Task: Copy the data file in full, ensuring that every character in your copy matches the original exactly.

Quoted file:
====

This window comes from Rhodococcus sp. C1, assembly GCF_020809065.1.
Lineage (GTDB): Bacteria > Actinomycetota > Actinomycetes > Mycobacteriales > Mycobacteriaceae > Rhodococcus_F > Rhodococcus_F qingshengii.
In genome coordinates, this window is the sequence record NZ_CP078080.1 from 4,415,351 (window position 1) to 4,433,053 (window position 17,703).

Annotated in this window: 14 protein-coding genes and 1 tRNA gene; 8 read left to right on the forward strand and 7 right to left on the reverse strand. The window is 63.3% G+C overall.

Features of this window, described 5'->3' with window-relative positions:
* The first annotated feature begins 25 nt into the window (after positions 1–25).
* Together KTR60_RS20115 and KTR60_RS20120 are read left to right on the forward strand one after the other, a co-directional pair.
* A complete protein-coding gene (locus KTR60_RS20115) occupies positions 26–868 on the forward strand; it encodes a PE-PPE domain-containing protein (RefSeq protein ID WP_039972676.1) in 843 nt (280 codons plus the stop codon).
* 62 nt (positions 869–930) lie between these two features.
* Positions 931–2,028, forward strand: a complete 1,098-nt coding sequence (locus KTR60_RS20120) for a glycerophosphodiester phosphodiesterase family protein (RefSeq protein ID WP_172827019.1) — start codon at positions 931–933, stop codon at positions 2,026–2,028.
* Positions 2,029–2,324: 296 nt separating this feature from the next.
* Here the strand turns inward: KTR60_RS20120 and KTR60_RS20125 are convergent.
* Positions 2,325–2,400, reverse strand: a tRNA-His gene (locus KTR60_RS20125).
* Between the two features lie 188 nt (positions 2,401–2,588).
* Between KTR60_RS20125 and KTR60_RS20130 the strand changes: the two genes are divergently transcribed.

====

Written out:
This window comes from Rhodococcus sp. C1, assembly GCF_020809065.1.
Lineage (GTDB): Bacteria > Actinomycetota > Actinomycetes > Mycobacteriales > Mycobacteriaceae > Rhodococcus_F > Rhodococcus_F qingshengii.
In genome coordinates, this window is the sequence record NZ_CP078080.1 from 4,415,351 (window position 1) to 4,433,053 (window position 17,703).

Annotated in this window: 14 protein-coding genes and 1 tRNA gene; 8 read left to right on the forward strand and 7 right to left on the reverse strand. The window is 63.3% G+C overall.

Features of this window, described 5'->3' with window-relative positions:
* The first annotated feature begins 25 nt into the window (after positions 1–25).
* Together KTR60_RS20115 and KTR60_RS20120 are read left to right on the forward strand one after the other, a co-directional pair.
* A complete protein-coding gene (locus KTR60_RS20115) occupies positions 26–868 on the forward strand; it encodes a PE-PPE domain-containing protein (RefSeq protein ID WP_039972676.1) in 843 nt (280 codons plus the stop codon).
* 62 nt (positions 869–930) lie between these two features.
* Positions 931–2,028, forward strand: a complete 1,098-nt coding sequence (locus KTR60_RS20120) for a glycerophosphodiester phosphodiesterase family protein (RefSeq protein ID WP_172827019.1) — start codon at positions 931–933, stop codon at positions 2,026–2,028.
* Positions 2,029–2,324: 296 nt separating this feature from the next.
* Here the strand turns inward: KTR60_RS20120 and KTR60_RS20125 are convergent.
* Positions 2,325–2,400, reverse strand: a tRNA-His gene (locus KTR60_RS20125).
* Between the two features lie 188 nt (positions 2,401–2,588).
* Between KTR60_RS20125 and KTR60_RS20130 the strand changes: the two genes are divergently transcribed.